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Facebook plans to simplify privacy settings

FACEBOOK is overhauling its privacy controls over the next several weeks in an attempt to simplify its users' ability to control who sees the information they share on the site.

Privacy has been a central, often thorny issue for Facebook because so many people use it to share personal information with their friends and family and beyond. But as the 5-year-old social networking service has expanded its user base and added features, its privacy controls have grown increasingly complicated.

The Palo Alto, Calif.-based company said today that the new settings will give people greater control over what photos, updates and personal details they share with their friends, family and strangers on Facebook and, eventually, the wider Internet.

To make the settings easier, Facebook is consolidating its existing six privacy pages and more than 30 settings onto a single privacy page. It will also standardize the options for each setting so the choices are always the same, something that hasn't always been the case.

That means that for various pieces of content, users will be able to click on a lock icon to choose whether to show it to everyone, only their friends, friends of friends, members of professional or school networks or people on a customized list.

Previously, users had to navigate page after page to exclude, if they want, bosses or co-workers from seeing their photo albums, status updates or shared links. And because the privacy settings were dispersed on different pages, even after making a profile visible to friends only, the photos on that profile could remain public.

Facebook's chief privacy officer, Chris Kelly, said in a conference call with reporters that the changes don't have anything to do with advertising or the information Facebook is going to make available to advertisers.

Rather, he said, the site wants people "to be able to share information with as many or as few people as they choose."

One of Facebook's most notable privacy mishaps was a tracking tool called "Beacon," which in late 2007 caught users off-guard by broadcasting information about their activities at other Web sites, including their purchase of holiday gifts for those who could see the information. The company ultimately allowed users to turn Beacon off.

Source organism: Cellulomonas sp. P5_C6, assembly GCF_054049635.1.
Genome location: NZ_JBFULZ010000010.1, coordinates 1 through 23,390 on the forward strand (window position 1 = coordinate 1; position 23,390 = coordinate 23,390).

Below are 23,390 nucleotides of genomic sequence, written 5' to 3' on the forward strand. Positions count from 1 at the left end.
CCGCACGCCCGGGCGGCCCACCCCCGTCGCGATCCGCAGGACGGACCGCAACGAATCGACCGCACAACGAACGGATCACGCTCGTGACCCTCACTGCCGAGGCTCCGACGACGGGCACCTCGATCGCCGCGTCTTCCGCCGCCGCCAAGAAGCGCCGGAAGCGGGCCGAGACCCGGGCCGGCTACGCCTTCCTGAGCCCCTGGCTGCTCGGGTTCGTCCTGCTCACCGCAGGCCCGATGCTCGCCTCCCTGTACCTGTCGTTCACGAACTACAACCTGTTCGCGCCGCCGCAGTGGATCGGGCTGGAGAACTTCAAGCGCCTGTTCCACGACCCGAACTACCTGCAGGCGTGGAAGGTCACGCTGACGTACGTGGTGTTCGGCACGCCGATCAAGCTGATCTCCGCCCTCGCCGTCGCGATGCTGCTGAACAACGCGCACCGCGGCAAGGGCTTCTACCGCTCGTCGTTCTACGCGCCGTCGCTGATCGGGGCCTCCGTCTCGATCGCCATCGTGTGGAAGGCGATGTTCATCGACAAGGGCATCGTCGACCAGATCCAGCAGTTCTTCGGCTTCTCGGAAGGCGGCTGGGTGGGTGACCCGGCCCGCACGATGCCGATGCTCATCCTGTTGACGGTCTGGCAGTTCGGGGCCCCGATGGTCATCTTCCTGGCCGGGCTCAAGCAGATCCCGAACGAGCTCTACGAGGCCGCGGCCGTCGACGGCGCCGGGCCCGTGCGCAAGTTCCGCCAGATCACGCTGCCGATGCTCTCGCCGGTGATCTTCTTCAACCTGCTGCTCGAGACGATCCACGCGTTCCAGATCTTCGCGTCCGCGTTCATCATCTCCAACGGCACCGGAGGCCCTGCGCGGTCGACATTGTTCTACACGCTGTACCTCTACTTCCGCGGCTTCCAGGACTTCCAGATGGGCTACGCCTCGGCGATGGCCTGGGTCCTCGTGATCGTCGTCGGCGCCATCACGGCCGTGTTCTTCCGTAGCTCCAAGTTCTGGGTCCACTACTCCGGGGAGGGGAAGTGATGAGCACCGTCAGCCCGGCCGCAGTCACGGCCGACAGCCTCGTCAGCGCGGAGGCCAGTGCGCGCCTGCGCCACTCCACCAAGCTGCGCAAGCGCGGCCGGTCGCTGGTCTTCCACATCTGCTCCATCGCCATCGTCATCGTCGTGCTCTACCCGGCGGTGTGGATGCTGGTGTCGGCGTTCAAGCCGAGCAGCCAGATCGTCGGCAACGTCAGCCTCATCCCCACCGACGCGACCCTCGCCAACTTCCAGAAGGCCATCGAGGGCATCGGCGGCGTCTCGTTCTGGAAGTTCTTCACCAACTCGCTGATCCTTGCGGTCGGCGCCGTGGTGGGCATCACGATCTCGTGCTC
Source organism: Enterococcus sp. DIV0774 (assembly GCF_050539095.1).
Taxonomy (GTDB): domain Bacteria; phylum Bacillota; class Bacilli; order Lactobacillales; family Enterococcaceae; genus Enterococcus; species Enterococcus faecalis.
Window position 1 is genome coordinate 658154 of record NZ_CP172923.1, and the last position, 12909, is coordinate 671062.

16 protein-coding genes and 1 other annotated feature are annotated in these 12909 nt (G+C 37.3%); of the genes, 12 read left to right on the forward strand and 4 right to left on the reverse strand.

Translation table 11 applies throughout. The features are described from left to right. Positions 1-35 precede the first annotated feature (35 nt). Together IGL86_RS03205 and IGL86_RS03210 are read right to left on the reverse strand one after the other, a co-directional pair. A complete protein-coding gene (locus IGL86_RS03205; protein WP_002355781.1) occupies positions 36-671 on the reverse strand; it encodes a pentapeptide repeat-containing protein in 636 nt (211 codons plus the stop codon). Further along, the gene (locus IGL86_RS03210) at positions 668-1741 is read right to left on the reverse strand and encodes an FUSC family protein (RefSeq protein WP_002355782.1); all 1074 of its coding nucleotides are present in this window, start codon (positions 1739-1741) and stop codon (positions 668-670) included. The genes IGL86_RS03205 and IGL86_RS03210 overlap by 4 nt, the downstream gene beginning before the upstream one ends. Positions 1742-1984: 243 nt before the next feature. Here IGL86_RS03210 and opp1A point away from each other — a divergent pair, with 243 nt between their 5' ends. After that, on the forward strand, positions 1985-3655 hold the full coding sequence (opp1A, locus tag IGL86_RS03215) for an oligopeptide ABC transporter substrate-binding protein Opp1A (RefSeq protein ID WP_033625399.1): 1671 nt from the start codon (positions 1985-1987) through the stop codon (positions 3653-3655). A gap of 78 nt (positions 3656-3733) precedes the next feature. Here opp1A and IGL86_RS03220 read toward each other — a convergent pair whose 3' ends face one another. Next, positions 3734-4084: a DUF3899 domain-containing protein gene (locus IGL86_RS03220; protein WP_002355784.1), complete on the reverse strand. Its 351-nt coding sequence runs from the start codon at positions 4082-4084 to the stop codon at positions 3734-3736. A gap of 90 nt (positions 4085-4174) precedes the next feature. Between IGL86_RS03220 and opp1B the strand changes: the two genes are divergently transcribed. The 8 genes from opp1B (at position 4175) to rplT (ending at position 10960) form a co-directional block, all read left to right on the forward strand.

Other changes, too, have often met with user uproar. Earlier this year Facebook let its users vote on the site's guiding principles after tens of thousands joined online protests over who controls the information they share on the site.

To prevent another backlash, Facebook will gradually roll out the latest changes. Facebook will start by testing them out on small groups of users and tweak the final version of the controls based on feedback. Facebook said it would take more than three weeks to reach every user.

"They are learning how to listen carefully to their users," said Jules Polonetsky, co-chairman and director of the Washington-based Future of Privacy Forum and former chief privacy officer at AOL. He added that Facebook has learned from the past that suddenly making big changes, whatever they are, has not been the most effective approach.

The privacy changes come as Facebook tries to become a broadly used destination, competing not just with other social networks like Twitter and MySpace but also more established hubs like Google and Yahoo.

To do this, Facebook needs its 200 million-plus users to share content and interact with more people than their close friends and families.

"To be lots of things to lots of different kinds of people," Polonetsky said, Facebook needs to give its users, who come from different cultures, age groups and career levels, more control over what they share on the site.

The site will soon let users assign different privacy settings to each piece of information they make available, including photos, contact information and work info, as well as status updates, links and photos.

In another big change, the site is also getting rid of its regional networks. Facebook said those separate zones have led to too much confusion over which information can be widely seen or kept relatively private. In the past, someone who joined a New York network, for example, could inadvertently make personal information available to everyone else in that network, including complete strangers.

Facebook will continue to have social networks related to schools and work.


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